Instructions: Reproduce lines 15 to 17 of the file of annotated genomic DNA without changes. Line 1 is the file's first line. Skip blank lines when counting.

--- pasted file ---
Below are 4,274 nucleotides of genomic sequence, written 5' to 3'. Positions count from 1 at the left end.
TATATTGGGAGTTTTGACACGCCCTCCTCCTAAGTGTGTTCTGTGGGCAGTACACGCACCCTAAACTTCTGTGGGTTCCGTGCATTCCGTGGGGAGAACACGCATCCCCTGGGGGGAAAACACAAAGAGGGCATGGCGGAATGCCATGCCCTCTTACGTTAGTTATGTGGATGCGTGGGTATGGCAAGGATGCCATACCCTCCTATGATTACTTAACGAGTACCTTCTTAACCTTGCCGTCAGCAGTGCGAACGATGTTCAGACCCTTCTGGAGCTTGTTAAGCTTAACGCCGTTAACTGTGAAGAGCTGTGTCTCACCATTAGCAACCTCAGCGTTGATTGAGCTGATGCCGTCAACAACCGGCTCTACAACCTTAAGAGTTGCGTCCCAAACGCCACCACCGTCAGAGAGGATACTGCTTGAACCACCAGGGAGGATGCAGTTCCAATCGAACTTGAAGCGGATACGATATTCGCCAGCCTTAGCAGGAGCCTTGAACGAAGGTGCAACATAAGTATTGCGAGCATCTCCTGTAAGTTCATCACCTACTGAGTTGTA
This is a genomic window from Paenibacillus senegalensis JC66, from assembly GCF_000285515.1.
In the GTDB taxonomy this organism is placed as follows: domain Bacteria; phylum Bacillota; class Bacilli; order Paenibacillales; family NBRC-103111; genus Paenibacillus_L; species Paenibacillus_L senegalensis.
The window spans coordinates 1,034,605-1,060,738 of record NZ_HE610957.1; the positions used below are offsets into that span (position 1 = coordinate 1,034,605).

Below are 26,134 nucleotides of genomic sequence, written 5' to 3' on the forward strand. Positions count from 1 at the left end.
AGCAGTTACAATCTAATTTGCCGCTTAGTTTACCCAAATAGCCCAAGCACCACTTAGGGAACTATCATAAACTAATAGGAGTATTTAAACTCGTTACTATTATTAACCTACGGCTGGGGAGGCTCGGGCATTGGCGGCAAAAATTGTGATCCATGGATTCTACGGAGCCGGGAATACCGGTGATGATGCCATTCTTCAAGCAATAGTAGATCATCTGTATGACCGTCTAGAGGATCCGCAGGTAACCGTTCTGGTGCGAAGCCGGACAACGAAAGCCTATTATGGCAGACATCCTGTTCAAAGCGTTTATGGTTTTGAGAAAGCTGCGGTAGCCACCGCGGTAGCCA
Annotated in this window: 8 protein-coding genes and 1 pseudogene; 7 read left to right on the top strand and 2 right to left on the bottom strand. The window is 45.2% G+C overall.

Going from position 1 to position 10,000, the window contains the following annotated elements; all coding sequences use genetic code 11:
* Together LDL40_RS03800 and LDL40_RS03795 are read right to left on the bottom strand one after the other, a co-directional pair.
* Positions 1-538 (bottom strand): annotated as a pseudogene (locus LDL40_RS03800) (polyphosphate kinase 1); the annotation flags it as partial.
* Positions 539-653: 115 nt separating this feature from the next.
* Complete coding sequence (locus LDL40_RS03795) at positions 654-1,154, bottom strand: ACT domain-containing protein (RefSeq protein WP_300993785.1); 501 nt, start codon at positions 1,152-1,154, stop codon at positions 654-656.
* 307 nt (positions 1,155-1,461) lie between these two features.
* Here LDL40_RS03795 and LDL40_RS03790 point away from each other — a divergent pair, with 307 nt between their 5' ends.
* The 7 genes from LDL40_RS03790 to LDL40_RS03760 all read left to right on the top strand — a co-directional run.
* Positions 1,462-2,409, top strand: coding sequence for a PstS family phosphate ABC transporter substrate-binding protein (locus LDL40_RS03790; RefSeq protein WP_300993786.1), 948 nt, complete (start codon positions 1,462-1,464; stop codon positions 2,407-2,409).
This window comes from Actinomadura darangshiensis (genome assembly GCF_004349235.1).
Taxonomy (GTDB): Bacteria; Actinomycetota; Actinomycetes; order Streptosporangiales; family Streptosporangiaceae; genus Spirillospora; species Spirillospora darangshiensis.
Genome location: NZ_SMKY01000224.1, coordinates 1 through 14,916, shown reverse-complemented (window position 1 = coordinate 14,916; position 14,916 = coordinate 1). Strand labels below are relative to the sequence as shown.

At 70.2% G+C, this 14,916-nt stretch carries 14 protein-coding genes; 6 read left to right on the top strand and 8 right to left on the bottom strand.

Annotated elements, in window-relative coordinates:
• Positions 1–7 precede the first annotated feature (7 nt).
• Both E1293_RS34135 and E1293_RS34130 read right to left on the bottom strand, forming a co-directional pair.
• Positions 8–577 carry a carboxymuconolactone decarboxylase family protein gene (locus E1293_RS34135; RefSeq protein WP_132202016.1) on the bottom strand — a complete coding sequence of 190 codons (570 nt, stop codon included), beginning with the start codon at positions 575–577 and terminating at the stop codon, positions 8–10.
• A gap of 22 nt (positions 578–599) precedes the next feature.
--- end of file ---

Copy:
* Here LDL40_RS03795 and LDL40_RS03790 point away from each other — a divergent pair, with 307 nt between their 5' ends.
* The 7 genes from LDL40_RS03790 to LDL40_RS03760 all read left to right on the top strand — a co-directional run.
* Positions 1,462-2,409, top strand: coding sequence for a PstS family phosphate ABC transporter substrate-binding protein (locus LDL40_RS03790; RefSeq protein WP_300993786.1), 948 nt, complete (start codon positions 1,462-1,464; stop codon positions 2,407-2,409).